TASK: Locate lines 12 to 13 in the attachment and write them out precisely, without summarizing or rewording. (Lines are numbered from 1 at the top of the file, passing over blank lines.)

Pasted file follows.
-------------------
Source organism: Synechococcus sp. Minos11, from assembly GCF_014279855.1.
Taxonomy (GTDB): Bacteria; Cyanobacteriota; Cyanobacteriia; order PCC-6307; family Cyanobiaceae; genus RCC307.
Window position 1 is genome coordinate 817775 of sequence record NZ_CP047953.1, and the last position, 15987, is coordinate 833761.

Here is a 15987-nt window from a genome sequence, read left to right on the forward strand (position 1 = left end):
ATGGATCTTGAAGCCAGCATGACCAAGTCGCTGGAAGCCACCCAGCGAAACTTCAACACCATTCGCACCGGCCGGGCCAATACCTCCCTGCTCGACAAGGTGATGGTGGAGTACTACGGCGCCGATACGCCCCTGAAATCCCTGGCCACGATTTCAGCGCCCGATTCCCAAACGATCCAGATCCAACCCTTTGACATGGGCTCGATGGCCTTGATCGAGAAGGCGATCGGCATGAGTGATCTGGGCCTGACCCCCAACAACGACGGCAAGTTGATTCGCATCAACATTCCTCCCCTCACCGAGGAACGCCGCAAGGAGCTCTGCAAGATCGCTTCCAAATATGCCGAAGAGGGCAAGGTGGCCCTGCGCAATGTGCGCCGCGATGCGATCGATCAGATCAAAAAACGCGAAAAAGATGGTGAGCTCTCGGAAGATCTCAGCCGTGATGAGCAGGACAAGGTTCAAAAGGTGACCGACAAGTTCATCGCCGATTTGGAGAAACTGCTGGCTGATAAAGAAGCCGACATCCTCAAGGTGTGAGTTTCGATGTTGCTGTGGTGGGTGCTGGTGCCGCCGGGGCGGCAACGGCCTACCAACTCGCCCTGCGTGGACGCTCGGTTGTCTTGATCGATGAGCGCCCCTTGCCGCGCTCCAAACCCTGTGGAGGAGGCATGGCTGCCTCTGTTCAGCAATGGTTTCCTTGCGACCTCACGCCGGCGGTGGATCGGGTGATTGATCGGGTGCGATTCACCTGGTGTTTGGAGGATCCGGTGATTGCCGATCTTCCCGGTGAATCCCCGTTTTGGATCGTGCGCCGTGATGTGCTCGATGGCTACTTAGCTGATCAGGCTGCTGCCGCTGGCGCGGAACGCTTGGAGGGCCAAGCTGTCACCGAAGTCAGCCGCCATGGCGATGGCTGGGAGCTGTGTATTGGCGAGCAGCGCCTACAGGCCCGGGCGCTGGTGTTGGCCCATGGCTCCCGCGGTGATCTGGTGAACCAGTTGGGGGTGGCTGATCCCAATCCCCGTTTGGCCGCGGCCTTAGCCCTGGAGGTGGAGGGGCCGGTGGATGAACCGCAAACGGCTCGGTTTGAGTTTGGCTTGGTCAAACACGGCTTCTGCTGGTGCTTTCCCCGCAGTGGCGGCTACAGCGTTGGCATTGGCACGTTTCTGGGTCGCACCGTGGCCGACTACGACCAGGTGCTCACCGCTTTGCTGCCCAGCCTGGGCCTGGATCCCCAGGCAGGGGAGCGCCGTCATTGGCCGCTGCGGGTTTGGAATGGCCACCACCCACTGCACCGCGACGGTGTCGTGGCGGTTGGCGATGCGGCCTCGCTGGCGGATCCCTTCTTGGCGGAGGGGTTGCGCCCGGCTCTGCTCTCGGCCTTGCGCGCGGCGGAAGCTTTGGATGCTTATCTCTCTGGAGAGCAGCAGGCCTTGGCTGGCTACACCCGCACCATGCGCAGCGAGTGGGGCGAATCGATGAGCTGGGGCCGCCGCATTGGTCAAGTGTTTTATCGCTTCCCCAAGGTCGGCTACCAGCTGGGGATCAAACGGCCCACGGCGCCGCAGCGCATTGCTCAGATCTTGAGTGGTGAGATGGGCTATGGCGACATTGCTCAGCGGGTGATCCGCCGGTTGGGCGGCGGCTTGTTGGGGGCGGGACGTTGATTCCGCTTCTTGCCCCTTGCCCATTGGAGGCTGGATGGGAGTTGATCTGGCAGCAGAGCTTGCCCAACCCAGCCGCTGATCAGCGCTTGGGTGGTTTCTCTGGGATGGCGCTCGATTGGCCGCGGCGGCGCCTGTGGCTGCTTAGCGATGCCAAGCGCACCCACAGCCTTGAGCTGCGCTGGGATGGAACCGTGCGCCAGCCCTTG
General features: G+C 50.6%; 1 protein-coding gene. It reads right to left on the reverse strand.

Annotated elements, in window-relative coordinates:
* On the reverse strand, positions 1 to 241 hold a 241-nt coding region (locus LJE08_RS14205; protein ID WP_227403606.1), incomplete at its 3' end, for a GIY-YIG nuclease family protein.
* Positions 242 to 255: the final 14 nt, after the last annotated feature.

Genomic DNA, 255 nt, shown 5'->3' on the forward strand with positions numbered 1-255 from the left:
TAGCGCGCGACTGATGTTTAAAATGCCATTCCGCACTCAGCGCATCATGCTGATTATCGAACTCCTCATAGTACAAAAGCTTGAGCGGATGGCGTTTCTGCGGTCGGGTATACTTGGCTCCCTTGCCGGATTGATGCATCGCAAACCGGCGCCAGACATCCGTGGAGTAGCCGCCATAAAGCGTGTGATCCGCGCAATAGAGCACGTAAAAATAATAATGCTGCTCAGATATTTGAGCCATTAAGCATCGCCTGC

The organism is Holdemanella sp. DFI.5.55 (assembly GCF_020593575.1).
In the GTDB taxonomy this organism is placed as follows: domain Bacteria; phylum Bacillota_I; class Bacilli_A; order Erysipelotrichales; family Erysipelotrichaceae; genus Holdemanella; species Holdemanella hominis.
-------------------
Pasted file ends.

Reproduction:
The organism is Holdemanella sp. DFI.5.55 (assembly GCF_020593575.1).
In the GTDB taxonomy this organism is placed as follows: domain Bacteria; phylum Bacillota_I; class Bacilli_A; order Erysipelotrichales; family Erysipelotrichaceae; genus Holdemanella; species Holdemanella hominis.